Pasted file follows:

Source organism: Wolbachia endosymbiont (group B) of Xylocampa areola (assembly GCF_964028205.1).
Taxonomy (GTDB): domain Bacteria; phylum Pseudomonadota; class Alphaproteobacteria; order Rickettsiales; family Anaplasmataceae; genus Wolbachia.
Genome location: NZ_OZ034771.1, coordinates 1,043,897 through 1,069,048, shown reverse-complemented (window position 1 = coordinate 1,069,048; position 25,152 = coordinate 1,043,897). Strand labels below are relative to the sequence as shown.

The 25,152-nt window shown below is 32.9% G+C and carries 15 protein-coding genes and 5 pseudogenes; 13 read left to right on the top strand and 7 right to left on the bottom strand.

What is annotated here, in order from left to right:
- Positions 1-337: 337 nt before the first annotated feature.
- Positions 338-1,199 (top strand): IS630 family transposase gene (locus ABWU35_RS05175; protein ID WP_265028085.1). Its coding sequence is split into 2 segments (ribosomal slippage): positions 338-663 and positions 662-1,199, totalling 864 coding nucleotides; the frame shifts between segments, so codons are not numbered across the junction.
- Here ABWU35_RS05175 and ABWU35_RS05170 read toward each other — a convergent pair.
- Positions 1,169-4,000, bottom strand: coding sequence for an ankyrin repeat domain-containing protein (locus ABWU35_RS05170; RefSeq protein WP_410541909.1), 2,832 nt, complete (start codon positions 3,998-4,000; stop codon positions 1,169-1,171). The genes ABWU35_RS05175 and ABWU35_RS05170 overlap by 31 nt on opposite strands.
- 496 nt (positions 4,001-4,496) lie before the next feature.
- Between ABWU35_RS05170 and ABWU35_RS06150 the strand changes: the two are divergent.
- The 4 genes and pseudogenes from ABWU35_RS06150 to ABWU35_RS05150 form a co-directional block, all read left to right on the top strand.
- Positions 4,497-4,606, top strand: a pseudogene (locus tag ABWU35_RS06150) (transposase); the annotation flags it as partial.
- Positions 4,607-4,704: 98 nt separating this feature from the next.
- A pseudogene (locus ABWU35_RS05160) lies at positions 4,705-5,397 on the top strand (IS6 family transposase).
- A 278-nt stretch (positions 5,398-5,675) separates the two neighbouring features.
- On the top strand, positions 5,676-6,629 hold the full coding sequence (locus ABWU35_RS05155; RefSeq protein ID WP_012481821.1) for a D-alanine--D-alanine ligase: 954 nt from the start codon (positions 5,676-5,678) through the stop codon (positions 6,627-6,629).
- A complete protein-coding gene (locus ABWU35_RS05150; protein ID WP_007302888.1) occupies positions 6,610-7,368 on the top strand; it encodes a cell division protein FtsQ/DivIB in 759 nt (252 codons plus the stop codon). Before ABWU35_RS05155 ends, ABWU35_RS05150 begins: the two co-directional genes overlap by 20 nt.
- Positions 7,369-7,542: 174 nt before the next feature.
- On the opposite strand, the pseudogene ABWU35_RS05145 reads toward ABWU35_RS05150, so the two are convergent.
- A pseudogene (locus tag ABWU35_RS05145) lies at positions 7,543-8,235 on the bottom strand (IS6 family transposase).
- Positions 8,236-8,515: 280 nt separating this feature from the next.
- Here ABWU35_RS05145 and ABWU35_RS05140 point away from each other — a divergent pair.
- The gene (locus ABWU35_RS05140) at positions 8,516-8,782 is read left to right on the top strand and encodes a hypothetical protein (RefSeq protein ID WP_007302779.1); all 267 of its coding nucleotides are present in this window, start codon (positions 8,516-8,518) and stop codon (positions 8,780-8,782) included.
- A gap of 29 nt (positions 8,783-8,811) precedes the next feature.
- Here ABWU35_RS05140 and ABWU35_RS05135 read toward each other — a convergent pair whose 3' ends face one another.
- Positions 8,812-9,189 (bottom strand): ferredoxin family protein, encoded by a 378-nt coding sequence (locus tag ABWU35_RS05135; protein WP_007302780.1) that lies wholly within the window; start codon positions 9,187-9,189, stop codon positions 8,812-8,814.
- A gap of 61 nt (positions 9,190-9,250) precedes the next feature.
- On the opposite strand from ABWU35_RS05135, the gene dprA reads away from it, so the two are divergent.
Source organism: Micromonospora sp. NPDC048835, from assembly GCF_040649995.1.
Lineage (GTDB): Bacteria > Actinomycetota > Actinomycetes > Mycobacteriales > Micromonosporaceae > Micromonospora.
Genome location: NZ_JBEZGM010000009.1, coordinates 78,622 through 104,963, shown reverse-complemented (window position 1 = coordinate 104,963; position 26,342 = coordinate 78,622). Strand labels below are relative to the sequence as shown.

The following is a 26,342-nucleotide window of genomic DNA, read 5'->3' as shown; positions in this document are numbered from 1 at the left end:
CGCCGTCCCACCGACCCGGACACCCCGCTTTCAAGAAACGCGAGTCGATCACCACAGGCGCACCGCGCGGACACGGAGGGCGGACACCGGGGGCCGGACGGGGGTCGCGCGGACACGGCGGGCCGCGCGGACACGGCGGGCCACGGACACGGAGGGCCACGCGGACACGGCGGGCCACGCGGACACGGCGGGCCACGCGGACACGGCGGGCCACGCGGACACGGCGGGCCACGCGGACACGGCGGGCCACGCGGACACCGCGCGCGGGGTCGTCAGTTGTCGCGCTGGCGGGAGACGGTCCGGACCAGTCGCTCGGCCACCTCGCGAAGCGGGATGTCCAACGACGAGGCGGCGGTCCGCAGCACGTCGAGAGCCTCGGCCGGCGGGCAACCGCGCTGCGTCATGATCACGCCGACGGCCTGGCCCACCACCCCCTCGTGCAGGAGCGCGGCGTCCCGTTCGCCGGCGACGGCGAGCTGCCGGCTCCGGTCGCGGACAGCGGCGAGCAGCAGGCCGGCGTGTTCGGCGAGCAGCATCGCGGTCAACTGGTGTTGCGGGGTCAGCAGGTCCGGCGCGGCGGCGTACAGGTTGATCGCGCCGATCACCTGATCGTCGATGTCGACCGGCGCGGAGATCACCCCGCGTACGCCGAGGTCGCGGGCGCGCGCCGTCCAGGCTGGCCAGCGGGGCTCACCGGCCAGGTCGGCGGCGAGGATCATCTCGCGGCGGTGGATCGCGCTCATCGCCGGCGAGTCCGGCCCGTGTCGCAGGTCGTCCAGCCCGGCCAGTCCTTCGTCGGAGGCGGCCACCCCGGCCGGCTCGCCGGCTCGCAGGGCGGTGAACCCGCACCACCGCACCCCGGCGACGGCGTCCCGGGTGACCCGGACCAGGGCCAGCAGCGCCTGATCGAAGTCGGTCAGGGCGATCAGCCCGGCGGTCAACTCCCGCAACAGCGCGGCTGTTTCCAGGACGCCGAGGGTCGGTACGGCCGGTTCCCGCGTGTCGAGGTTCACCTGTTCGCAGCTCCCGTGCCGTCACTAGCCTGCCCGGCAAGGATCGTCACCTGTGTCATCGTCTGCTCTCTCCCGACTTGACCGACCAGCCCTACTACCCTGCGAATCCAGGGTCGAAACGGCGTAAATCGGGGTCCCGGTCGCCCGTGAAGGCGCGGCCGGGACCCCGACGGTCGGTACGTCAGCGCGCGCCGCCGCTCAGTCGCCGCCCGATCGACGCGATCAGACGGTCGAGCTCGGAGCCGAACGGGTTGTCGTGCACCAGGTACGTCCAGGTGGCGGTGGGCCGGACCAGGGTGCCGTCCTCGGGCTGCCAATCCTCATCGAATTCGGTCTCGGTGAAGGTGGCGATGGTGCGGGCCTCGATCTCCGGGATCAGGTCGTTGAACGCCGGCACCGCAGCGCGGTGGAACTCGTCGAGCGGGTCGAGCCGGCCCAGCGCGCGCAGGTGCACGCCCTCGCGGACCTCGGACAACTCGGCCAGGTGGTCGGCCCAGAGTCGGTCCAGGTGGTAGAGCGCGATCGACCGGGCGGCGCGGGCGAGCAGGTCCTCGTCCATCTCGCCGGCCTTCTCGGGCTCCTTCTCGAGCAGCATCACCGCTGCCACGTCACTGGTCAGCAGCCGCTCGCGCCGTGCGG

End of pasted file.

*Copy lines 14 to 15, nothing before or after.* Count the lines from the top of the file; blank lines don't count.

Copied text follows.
- Positions 4,607-4,704: 98 nt separating this feature from the next.
- A pseudogene (locus ABWU35_RS05160) lies at positions 4,705-5,397 on the top strand (IS6 family transposase).